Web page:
Decisive, With An Exclamation Point
Just as I suspected, I would have told myself if this article had been written, and I had read it, a week ago. President Obama seemed intimidated by the Pentagon. Michael Hastings noted in Rolling Stone
The general first encountered Obama a week after he took office, when the president met with a dozen senior military officials in a room at the Pentagon known as the Tank. According to sources familiar with the meeting, McChrystal thought Obama looked "uncomfortable and intimidated" by the roomful of military brass.
Gee, I guess, not anymore:
President Barack Obama fired his top Afghanistan commander on Wednesday over inflammatory comments that enraged the White House, and vowed not to let the military shakeup undermine the U.S. war effort.
In an extraordinary turn of events, Obama called General Stanley McChrystal on the carpet at the White House, relieved him of command and replaced him with his boss, General David Petraeus, architect of the Iraq war turnaround.
Obama had summoned McChrystal from Afghanistan to answer for remarks he and his aides made in an explosive Rolling Stone magazine article that disparaged the president and other civilian leaders.
"The conduct represented in the recently published article does not meet the standard that should be set by a commanding general," Obama said in the White House Rose Garden as he announced McChrystal's dismissal.
Periodically, politicians and media figures blithely identify the President of the United States as "commander in chief." Ironically, rarely (from what I could tell) was that term used today, although this was a situation to which Article II, Section 2 of the U.S. Constitution applies:
The President shall be Commander in Chief of the Army and Navy of the United States, and of the Militia of the several States, when called into the actual Service of the United States....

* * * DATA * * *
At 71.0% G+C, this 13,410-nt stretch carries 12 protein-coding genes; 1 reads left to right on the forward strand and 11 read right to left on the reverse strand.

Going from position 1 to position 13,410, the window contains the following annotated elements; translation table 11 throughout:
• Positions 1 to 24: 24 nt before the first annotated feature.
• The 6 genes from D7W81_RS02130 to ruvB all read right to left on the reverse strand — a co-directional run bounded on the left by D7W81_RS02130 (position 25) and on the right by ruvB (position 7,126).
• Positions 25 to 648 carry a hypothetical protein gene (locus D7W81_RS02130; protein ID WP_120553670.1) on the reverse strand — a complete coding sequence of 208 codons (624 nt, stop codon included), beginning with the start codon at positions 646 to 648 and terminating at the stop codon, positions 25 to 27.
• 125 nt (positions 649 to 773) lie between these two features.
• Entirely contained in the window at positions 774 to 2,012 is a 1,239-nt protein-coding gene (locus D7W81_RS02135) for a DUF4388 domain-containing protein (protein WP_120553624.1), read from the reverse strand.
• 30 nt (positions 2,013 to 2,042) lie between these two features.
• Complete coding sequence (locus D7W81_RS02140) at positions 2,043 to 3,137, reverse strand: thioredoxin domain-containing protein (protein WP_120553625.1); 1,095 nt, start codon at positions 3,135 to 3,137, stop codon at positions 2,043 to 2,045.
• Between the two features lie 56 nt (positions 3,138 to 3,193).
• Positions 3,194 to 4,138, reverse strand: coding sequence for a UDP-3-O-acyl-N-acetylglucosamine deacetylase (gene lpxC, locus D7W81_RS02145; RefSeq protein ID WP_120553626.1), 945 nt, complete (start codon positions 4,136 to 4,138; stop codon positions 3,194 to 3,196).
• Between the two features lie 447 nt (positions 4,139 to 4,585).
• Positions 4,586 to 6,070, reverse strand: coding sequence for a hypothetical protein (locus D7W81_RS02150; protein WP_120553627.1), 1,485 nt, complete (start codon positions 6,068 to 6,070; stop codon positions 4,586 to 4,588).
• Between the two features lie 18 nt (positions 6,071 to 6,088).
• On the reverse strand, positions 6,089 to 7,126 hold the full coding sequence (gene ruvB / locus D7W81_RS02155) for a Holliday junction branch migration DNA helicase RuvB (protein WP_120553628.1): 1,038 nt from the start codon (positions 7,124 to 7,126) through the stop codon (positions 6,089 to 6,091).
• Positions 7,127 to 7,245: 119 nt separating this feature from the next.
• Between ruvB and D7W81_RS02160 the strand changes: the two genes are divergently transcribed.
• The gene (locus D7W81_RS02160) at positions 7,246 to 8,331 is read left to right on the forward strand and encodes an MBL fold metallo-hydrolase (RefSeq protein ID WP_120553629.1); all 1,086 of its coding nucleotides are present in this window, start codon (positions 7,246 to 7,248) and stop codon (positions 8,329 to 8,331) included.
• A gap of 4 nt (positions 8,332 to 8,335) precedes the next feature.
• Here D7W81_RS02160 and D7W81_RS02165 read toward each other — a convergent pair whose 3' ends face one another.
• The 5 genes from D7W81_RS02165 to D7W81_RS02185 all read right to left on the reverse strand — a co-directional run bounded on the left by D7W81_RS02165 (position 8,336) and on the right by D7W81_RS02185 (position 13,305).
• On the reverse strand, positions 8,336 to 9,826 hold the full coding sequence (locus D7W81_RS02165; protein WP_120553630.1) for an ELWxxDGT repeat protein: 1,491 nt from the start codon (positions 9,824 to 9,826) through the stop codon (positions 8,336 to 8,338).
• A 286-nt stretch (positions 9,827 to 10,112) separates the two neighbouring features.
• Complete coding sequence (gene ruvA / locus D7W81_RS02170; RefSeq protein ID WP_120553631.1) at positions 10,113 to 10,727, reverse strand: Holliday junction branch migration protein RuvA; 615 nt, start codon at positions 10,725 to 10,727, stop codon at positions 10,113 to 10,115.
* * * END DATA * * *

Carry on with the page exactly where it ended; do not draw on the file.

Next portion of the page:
General McChrystal deserved to be fired; or, as in this case, to have his resignation accepted. And President Obama needed to reassert the principle of civilian control over the military.
Replacing McChrystal with General David Petraeus, although an obviously wise option strategically and politically, was a stroke of genius. Unexpected by the media, it nearly removes the threat Petraeus posed as a possible candidate for the Republican nomination to oppose Obama in 2012. If the war in Afghanistan continues to go badly, it will be tough for Petraeus to mount a serious campaign, especially with the blemish on what is now his extraordinary public image; if the war effort turns around and Petraeus is nominated by the GOP, he will be running against the President who presided over the war. Besides, Petraeus is the individual given greatest credit for what is perceived as renewed success in Iraq- and Afghanistan now is the most important theatre in American foreign policy.
President Obama does not always convey an image of strength. Today, June 23, 2010, however, he became President and Commander in Chief of the Armed Forces, enjoying one of his best days since January 23, 2009.
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